It’s been three days of non-stop crying. Perhaps the nerves of moving are beginning to kick in. Maybe I shouldn’t be watching so many old videos of the past. I can’t help myself though. 2010 was the beginning of the most magnificent moments in my life. I continue to be pretty darn happy in 2021. Actually, I’ll time warp back to any of the years in between. I just dread 2024, 2026, 2028 which will be the years I slowly start to collapse as the best years of my life come to a halt. I’ll be forced to convince myself, by the encouraging attempts of others, that the best years are still yet to come but I’ll know deep down inside, that I will never be the same again.

For now, I inhale the memories we’ve created in this home. I breathe so desperately hoping that with each strong breath a memory will be embedded into my cells ensuring I will never forget certain moments. Like the times they’d all hop into empty boxes after an amazon delivery and I’d close the boxes up saying we’re shipping them off to grandma and grandpa and they would crack up relentlessly. Or the time our son would hold a napkin over the air conditioning unit making it fly high into the air squealing with delight. Or the hours and hours we spent together taking baths, watching movies, eating meals, dancing, reading stories, playing with their trains, having tea parties, playing board games, reveling in hide-and-seek marathons, baking, painting, playing with shaving cream, making slime, drawing, playing instruments, celebrating birthdays, hosting friends… There have been endless, gorgeous moments that continue to lurk in the air. When people compliment us on our apartment, they don’t realize it’s the love in the air they’re experiencing, not the visual effects of our décor or layout. Leaving this apartment is starting to feel like abandoning the memories we made. I feel like I am walking away from their childhood.

I am so grateful that I was able to give up my career to raise my children. I have zero regrets about putting anything on hold over the years because I was able to focus on creating a family unit that was the kind I always dreamed of. There is no sense of “sacrifice” and absolutely zero regrets about putting a career on hold. None of those popular feminist tales ever enter my thoughts. In my mind, it is crystal clear that the only path is the one I chose, which is to raise our kids and spend as much time with them as humanely possible. I was blessed with the opportunity to spend hundreds of thousands of hours with them, never missing a beat. With that choice, comes the painful reality that when the time comes for them to blossom on their own, I will be left with a huge void in my heart. Yet, I would do it all over again if I could.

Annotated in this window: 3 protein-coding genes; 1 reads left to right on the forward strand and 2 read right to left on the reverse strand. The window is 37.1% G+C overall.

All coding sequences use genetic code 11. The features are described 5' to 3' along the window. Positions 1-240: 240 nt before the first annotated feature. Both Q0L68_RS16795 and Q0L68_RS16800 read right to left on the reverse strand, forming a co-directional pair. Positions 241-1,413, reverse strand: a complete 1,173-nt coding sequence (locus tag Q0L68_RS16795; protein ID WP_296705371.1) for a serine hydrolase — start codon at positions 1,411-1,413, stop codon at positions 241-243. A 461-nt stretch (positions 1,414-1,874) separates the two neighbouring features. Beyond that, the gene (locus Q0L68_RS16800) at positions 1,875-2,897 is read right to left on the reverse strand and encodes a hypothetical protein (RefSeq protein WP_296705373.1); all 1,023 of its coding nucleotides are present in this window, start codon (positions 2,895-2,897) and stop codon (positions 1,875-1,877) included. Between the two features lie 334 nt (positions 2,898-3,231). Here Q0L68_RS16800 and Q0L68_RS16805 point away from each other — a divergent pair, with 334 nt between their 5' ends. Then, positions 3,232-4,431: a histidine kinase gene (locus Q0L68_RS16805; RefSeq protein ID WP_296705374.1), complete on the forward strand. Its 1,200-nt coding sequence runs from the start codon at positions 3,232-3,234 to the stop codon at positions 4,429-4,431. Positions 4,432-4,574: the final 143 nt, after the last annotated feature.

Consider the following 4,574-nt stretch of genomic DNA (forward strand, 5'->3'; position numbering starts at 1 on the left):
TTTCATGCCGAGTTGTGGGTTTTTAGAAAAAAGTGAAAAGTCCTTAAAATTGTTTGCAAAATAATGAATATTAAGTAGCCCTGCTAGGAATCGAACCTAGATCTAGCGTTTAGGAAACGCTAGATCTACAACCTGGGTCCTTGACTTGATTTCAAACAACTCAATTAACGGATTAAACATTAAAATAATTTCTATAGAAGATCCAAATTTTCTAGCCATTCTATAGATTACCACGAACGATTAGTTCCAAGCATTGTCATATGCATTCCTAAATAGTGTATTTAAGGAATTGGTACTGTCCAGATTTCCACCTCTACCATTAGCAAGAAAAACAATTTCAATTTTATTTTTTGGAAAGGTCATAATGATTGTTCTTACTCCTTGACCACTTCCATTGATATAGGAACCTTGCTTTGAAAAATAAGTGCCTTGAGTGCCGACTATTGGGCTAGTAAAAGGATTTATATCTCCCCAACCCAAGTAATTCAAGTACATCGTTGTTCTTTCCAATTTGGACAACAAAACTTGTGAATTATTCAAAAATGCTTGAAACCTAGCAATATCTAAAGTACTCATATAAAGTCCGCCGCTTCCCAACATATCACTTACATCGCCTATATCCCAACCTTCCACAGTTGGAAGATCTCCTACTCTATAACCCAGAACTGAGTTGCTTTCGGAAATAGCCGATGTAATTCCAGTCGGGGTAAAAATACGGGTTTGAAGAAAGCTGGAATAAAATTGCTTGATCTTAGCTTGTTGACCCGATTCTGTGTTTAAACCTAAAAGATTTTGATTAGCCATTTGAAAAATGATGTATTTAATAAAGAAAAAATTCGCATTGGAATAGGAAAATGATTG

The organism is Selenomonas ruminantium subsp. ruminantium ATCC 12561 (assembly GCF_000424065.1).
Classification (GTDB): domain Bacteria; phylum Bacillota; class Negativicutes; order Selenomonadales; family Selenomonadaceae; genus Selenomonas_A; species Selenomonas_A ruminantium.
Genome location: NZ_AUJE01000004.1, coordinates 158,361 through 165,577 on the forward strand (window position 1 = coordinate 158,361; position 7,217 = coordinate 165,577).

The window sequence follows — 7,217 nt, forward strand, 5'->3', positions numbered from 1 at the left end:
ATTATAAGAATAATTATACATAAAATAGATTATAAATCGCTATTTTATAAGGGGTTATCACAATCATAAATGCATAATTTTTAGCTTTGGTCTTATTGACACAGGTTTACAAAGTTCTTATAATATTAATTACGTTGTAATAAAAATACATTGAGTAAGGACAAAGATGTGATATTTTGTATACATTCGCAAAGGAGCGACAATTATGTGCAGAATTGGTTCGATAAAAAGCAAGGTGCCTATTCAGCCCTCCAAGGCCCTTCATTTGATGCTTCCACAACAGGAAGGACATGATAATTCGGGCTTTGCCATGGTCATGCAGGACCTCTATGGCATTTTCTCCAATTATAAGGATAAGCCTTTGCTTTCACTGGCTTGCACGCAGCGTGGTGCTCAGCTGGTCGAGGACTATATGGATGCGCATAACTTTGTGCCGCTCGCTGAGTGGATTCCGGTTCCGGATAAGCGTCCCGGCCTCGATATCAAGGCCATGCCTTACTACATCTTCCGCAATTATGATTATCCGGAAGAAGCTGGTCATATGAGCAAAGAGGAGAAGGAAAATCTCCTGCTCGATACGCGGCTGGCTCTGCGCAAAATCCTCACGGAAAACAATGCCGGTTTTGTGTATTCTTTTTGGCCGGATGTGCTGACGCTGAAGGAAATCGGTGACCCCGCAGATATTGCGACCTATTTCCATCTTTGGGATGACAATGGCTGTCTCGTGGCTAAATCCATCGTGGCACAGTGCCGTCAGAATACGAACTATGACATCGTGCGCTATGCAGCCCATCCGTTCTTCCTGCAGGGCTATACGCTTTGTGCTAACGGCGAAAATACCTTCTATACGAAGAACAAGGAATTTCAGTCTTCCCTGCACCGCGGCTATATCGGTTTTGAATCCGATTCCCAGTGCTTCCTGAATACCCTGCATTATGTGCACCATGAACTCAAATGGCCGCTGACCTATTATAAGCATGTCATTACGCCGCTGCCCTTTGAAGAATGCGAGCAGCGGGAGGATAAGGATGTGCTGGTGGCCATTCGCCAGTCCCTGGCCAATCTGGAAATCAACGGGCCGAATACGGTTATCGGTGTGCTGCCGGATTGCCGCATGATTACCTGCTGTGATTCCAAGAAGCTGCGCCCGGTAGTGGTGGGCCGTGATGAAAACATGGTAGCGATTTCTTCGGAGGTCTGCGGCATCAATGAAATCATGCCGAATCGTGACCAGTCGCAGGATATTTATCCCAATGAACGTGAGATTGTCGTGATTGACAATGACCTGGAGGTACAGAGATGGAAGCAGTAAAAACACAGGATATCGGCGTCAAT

I sit here typing as tears flow onto my keyboard and roughly twenty napkins drenched in snot are tossed a few inches away. The closer we approach moving day, the more it seems impossible to leave this place behind. I can’t let go. This apartment is our memory silo. There is no way for me to breathe the millions of memories in before we leave. There just isn’t enough time.

I know there will be new memories. New beginnings. New adventures. I know all of this. I know that there will hopefully be so many happy times when they become adults living on their own- weddings and grandkids please G-d. I know that I will somehow survive and find ways to fill my days. I know all this. This knowledge though doesn’t soften the recognition that my time with them is limited and that the clock is ticking in full force. So, I am left to continue tenaciously memory-make so that when they leave, I can look back knowing that we spent the best years of our lives together. My years with them in our home will absolutely be unmatched in the years to come without them under our roof. In the meantime, please let me sulk, just this once. I am in the midst of healing a fractured heart and dealing with the frustration of failed attempts at building a time machine- not to mention the panic mode of packing up and breathing in eleven years of the best memories of my life. My short-term goals are to gulp these recollections into my lungs and exhale them out, with all my strength, once we arrive to our new home in San Diego hoping they linger in the air we will breathe out west.

I am grateful that the clock is set to on mode, serving as a constant reminder to make the last three years we have with our oldest son before he goes off to college as memorable as ever but I just wish it didn’t tick so darn loud. I’m hoping to find a way to mute it so that I can peacefully focus on the here and now and allow myself to fantasize that these days will last forever.